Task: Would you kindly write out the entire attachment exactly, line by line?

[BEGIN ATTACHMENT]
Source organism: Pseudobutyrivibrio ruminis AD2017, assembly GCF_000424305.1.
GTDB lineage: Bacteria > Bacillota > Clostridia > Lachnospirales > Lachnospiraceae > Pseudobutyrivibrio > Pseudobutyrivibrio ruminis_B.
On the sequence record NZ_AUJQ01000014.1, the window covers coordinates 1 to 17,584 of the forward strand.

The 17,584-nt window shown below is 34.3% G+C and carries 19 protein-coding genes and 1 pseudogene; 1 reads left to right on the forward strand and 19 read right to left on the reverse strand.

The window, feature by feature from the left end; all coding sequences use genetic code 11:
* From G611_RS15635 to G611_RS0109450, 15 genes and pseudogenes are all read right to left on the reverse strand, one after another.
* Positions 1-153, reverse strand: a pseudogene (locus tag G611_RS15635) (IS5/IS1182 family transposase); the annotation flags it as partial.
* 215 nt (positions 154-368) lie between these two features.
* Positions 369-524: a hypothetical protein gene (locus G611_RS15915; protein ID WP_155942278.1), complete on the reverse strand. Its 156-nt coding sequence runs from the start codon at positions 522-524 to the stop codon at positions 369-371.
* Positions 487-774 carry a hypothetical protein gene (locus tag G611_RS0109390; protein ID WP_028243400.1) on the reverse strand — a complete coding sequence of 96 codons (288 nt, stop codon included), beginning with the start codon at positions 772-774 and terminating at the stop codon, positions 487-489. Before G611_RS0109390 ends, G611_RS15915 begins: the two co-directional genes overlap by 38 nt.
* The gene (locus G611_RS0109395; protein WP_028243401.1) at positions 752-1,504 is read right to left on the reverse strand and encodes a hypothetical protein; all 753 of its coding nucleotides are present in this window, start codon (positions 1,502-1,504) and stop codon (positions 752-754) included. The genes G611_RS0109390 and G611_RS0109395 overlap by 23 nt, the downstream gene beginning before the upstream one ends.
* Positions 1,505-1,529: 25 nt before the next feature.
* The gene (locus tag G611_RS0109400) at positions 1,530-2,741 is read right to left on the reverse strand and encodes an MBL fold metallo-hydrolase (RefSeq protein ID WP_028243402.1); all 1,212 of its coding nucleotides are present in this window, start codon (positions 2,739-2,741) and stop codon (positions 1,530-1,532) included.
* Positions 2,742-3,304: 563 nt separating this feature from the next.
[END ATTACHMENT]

Source organism: Pseudobutyrivibrio ruminis AD2017, assembly GCF_000424305.1.
GTDB lineage: Bacteria > Bacillota > Clostridia > Lachnospirales > Lachnospiraceae > Pseudobutyrivibrio > Pseudobutyrivibrio ruminis_B.
On the sequence record NZ_AUJQ01000014.1, the window covers coordinates 1 to 17,584 of the forward strand.

The 17,584-nt window shown below is 34.3% G+C and carries 19 protein-coding genes and 1 pseudogene; 1 reads left to right on the forward strand and 19 read right to left on the reverse strand.

The window, feature by feature from the left end; all coding sequences use genetic code 11:
* From G611_RS15635 to G611_RS0109450, 15 genes and pseudogenes are all read right to left on the reverse strand, one after another.
* Positions 1-153, reverse strand: a pseudogene (locus tag G611_RS15635) (IS5/IS1182 family transposase); the annotation flags it as partial.
* 215 nt (positions 154-368) lie between these two features.
* Positions 369-524: a hypothetical protein gene (locus G611_RS15915; protein ID WP_155942278.1), complete on the reverse strand. Its 156-nt coding sequence runs from the start codon at positions 522-524 to the stop codon at positions 369-371.
* Positions 487-774 carry a hypothetical protein gene (locus tag G611_RS0109390; protein ID WP_028243400.1) on the reverse strand — a complete coding sequence of 96 codons (288 nt, stop codon included), beginning with the start codon at positions 772-774 and terminating at the stop codon, positions 487-489. Before G611_RS0109390 ends, G611_RS15915 begins: the two co-directional genes overlap by 38 nt.
* The gene (locus G611_RS0109395; protein WP_028243401.1) at positions 752-1,504 is read right to left on the reverse strand and encodes a hypothetical protein; all 753 of its coding nucleotides are present in this window, start codon (positions 1,502-1,504) and stop codon (positions 752-754) included. The genes G611_RS0109390 and G611_RS0109395 overlap by 23 nt, the downstream gene beginning before the upstream one ends.
* Positions 1,505-1,529: 25 nt before the next feature.
* The gene (locus tag G611_RS0109400) at positions 1,530-2,741 is read right to left on the reverse strand and encodes an MBL fold metallo-hydrolase (RefSeq protein ID WP_028243402.1); all 1,212 of its coding nucleotides are present in this window, start codon (positions 2,739-2,741) and stop codon (positions 1,530-1,532) included.
* Positions 2,742-3,304: 563 nt separating this feature from the next.